The mission of the Hoover Institution Library & Archives remains guided by President Hoover’s vision: “The purpose of this institution is to promote peace. Its records should stand as a challenge to those who promote war. They should attract those who search for peace.” Below we highlight some of our accomplishments and activities for 2022.
Standing with Ukraine
Weeks before the invasion of Ukraine, the Library & Archives collaborated with Stanford’s Center for Russian, East European, and Eurasian Studies (CREEES) to host a discussion related to collecting archival material in the Donbass conflict region. Participants included Research Fellow Anatol Shmelev, Robert Conquest Curator of the Russia and Eurasia collection at the Library & Archives; Research Fellow Rose Gottemoeller; Andriy Kohut, visiting scholar at CREEES and director of the Sectoral State Archive of the Security Service of Ukraine; Steven Pifer, senior fellow at the Brookings Institution; and Amir Weiner, director of CREEES. Months later, Shemlev was able to complete a collecting trip to Ukraine. The trip yielded material that includes a now-famous stamp memorializing the response to Russian warships by Ukrainian defenders on Snake Island. Members of the Library & Archives continue to support efforts to collect and preserve digital materials, including messages on channels of the Telegram app related to the war. In response to cultural heritage professionals’ calls for international support on behalf of preserving important historical materials, Stanford student Catarina Buchatskiy created the Shadows Project, an online forum dedicated to coordinating aid efforts. In support of conservation efforts, the Library & Archives worked with Buchatskiy to source and acquire fireproof cabinets, blankets, generators, and other emergency preservation material to protect archival and other cultural materials in Ukraine.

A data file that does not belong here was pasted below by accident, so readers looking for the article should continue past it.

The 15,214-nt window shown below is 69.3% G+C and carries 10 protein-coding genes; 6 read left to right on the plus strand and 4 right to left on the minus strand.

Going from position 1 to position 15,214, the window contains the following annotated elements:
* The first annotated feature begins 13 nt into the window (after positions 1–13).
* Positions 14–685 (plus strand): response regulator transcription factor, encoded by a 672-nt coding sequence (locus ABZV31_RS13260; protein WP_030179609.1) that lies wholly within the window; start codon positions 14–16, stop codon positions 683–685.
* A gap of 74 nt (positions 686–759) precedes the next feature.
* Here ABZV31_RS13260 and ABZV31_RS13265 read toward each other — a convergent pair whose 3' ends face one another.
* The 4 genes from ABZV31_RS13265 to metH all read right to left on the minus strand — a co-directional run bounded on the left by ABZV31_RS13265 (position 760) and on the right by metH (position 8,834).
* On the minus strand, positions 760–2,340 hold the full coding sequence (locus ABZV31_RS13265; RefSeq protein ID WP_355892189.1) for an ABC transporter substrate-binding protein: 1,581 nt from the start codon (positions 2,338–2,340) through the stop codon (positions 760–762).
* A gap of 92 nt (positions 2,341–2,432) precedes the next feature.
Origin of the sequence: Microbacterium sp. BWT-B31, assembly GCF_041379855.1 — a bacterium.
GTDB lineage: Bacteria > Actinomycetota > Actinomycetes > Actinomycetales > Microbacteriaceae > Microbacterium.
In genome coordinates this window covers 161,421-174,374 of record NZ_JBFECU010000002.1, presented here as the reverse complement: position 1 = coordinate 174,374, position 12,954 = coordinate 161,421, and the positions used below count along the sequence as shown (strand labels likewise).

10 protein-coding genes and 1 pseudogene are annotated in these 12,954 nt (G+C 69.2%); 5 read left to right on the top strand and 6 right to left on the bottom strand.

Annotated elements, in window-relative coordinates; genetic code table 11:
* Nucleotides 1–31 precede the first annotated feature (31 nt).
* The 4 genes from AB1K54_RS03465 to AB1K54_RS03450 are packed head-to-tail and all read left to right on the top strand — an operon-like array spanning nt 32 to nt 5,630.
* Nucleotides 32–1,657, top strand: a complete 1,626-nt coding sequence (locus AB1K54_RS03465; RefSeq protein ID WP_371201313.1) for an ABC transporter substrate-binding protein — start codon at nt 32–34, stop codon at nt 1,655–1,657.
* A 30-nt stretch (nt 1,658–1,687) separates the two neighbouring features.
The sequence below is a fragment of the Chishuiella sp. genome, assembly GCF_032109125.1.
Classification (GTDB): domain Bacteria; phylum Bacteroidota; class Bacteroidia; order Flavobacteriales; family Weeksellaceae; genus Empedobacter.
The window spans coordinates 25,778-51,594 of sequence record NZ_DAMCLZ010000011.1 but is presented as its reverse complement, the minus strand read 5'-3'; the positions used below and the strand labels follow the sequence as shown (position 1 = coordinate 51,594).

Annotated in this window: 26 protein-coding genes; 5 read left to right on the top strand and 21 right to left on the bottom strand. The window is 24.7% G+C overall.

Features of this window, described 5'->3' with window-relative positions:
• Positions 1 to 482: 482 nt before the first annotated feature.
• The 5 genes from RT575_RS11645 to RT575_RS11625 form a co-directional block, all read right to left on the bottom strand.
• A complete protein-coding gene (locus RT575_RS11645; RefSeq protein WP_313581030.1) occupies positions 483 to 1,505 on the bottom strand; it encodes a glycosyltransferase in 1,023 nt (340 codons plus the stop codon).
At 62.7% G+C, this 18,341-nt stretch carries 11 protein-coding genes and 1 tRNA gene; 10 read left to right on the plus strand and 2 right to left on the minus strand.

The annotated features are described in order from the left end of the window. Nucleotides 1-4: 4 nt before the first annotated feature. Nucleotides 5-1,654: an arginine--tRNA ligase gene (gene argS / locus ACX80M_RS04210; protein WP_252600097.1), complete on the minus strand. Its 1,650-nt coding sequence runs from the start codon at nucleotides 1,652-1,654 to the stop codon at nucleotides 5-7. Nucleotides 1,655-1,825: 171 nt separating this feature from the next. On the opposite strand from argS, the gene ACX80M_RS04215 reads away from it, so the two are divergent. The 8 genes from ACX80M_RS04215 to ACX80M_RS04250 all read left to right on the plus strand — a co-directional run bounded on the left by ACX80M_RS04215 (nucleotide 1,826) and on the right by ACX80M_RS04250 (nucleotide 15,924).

Hoover’s curators continued to acquire significant historical archives related to war, revolution and peace from across the globe:
- Chan Cheong-choo (陳昌祖) was a core member of the Japanese puppet government in China under Wang Jingwei during World War II. Chan’s personal papers, along with those of Wang Jingwei, Tao Hengsheng, and other “collaborationists” held at Hoover, provide a view into the intricate and complex political landscape of 20th-century China.
- This summer marked the 50th anniversary of the Watergate break-in, a watershed moment in American political history. The entire collection of John Ehrlichman, who was one of President Richard Nixon’s most trusted aides and a key figure of the era, opened for research and is featured in the Fall issue of the Hoover Digest. The story of Watergate is one of the power of record-keeping and the mysteries of records lost.
- Viacheslav Vsevolodovich Ivanov was a world-renowned Russian-born scholar and one of the most influential figures in late Soviet and post-Soviet academe, cultural life, and society. The tremendous scope of the subjects in this collection corresponds to the amazing breadth of Ivanov’s interests and endeavors: social and cultural history, linguistics, philosophy, religion, mythology, literature, anthropology, psychology, film, oriental studies, and poetics.
- Sergeant Leo McDowell was a decorated African American marine who served during three American wars (World War II, Korea, and Vietnam) and earned accolades as a Marine Corps recruiter. He served on the Steward Inspection and Demonstration Team, which sought equality for Black stewards serving under officers and with Ronald Reagan while Reagan was governor of California and later president of the United States. His collection represents a notable career and the changing policies concerning race that affected the US military from the 1940s to the 1980s.